1800s |

California Added to the Union - 9/9/1850

On September 9th of 1850, California officially became America's 31st state, without ever having been a territory. A territory had to have 60,000 people before it achieved statehood. This usually took quite a while. However, it happened quickly in California. The whole non-native population of the United States wanted some of that California gold, which was rumored to be lying around in the streets in chunks the size of a man's fist, just waiting to be picked up by anyone who happened by.

Until 1846, California was a remote northern province of Mexico. It was estimated to have about eight thousand non-native Americans, and about 100,000 Native Americans. The land was dominated by cattle ranches owned by Californios (Spanish speaking Californians).

Settlers defeated the Mexican Californians in what came to be known as the Bear Flag Revolt. After the fighting, the rebels raised the Bear Flag at Sonoma, and the Republic of California was born. The Bear Flag is still used as the California state flag today.

However, the Republic of California did not stay a Republic for long. In fact, it died in its infancy. In 1846 came the outbreak of the Mexican American War. That was when Commodore John D. Sloat of the United States Navy staged a military occupation of California by the United States. On January 13th of 1847, the Treaty of Cahuenga was signed by the Californios, securing United States control over California.

The Treaty of Guadalupe Hidalgo in 1848 effectively ended the Mexican American War. Mexico had officially relinquished California to the United States. In the same transaction, Arizona, Colorado, Nevada, and Utah became United States territories.

Mexico didn't see it as a big sacrifice at the time. But the Mexicans did not know that gold had been discovered in Coloma, California, just a few days earlier. Suddenly, the greatest gold rush in history was on. The 49ers came running with their pails and sifters. The population of California exploded. Because prospectors had found gold a year earlier, about sixty thousand people came to California in 1849 alone. Between 1847 and 1870, the population of San Francisco increased from 500 to 150,000.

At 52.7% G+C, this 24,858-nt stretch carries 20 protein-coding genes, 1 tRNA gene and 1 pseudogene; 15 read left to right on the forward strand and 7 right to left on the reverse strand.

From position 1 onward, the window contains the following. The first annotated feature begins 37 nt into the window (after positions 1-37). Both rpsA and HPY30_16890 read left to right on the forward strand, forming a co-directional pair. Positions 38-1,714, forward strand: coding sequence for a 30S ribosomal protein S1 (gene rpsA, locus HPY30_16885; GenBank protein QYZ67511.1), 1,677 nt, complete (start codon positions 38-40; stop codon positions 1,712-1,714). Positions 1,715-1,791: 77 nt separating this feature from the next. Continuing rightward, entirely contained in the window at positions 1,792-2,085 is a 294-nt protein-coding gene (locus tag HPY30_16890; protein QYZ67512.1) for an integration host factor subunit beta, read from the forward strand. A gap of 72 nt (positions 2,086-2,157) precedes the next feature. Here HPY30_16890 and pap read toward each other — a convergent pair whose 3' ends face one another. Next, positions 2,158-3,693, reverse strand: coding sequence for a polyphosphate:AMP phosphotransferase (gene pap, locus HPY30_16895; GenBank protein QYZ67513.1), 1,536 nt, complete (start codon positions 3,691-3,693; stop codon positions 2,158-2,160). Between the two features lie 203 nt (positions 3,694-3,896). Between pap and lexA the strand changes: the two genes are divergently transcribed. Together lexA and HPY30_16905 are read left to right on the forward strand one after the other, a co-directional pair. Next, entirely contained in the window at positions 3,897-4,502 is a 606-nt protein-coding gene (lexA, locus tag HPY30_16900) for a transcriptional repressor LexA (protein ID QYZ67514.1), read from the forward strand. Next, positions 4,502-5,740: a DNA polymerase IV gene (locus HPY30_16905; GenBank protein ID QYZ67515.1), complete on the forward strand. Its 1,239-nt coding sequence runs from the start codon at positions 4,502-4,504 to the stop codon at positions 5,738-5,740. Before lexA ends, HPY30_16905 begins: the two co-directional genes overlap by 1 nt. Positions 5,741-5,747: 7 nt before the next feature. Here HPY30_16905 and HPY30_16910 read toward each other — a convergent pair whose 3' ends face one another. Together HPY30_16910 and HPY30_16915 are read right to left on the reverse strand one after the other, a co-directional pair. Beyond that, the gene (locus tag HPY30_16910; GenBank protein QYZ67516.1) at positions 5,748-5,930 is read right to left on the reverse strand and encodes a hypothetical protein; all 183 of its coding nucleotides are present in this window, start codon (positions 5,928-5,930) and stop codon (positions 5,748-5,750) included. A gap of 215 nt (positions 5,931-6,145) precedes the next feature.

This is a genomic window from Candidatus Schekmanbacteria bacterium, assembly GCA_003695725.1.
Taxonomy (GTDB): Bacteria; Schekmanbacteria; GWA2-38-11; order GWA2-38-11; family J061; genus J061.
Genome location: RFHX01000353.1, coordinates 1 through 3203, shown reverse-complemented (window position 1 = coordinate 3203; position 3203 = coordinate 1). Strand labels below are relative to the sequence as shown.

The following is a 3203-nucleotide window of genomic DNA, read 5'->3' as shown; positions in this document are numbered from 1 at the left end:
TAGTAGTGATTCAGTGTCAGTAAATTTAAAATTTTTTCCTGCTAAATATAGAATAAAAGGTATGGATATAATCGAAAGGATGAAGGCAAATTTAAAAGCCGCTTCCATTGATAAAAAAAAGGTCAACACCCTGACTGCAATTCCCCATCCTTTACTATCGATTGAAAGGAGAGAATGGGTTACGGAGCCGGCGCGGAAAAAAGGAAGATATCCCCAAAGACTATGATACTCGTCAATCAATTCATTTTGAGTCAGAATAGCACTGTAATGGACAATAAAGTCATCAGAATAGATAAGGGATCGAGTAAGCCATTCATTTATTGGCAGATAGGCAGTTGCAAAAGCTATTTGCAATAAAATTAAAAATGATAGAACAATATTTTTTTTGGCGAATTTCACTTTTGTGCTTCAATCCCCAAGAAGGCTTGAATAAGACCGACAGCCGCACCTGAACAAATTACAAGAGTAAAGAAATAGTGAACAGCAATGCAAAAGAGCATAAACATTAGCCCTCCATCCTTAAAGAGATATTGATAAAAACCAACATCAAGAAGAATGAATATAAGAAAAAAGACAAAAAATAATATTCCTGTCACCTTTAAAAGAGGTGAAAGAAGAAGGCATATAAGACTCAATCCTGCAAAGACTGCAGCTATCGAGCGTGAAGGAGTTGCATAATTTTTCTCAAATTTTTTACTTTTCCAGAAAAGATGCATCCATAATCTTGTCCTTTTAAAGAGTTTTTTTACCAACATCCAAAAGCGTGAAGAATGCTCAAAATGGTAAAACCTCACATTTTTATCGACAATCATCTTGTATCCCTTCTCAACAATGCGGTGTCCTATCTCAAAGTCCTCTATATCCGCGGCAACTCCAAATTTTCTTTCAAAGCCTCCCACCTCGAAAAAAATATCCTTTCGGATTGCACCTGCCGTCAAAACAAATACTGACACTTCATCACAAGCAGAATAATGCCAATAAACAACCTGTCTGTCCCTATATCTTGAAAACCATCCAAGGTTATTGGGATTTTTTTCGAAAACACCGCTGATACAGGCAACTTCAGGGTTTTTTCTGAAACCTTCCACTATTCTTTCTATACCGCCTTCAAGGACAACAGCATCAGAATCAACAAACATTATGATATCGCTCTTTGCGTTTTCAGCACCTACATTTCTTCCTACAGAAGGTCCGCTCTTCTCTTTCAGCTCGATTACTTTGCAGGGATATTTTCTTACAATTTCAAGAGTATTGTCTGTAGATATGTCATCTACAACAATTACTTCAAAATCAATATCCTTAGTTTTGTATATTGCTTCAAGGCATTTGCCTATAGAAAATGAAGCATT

So many were the wagon trains that they chased off all the animals that were being hunted for food and warmth by Native American people. The people were also susceptible to European diseases for which they had developed no natural immunity. Many thousand Native American people died in America's search for gold. Of course, the native people fought back, with mixed results, for at least 35 years. This series of battles became known as the Indian Wars. The United States military had funded militia to protect settlers from Native American people. Native people were massacred by the hundreds, some of them while they slept.

California is now the most powerful economic and political force in the far west, not to mention the most populous state in the United States, and the third largest state in square miles. California's most populous city, Los Angeles, is the second largest city in America, behind only New York City. 

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Kelly Sutherland

Writer

Hi! I'm Kelly. My favorite time period was the 70s. I had a boatloads of fun traveling around with my close friends spreading love and just living my life to the fullest... if you know what I mean ;) Now I enjoy sitting in my cozy nook writing and learning about history.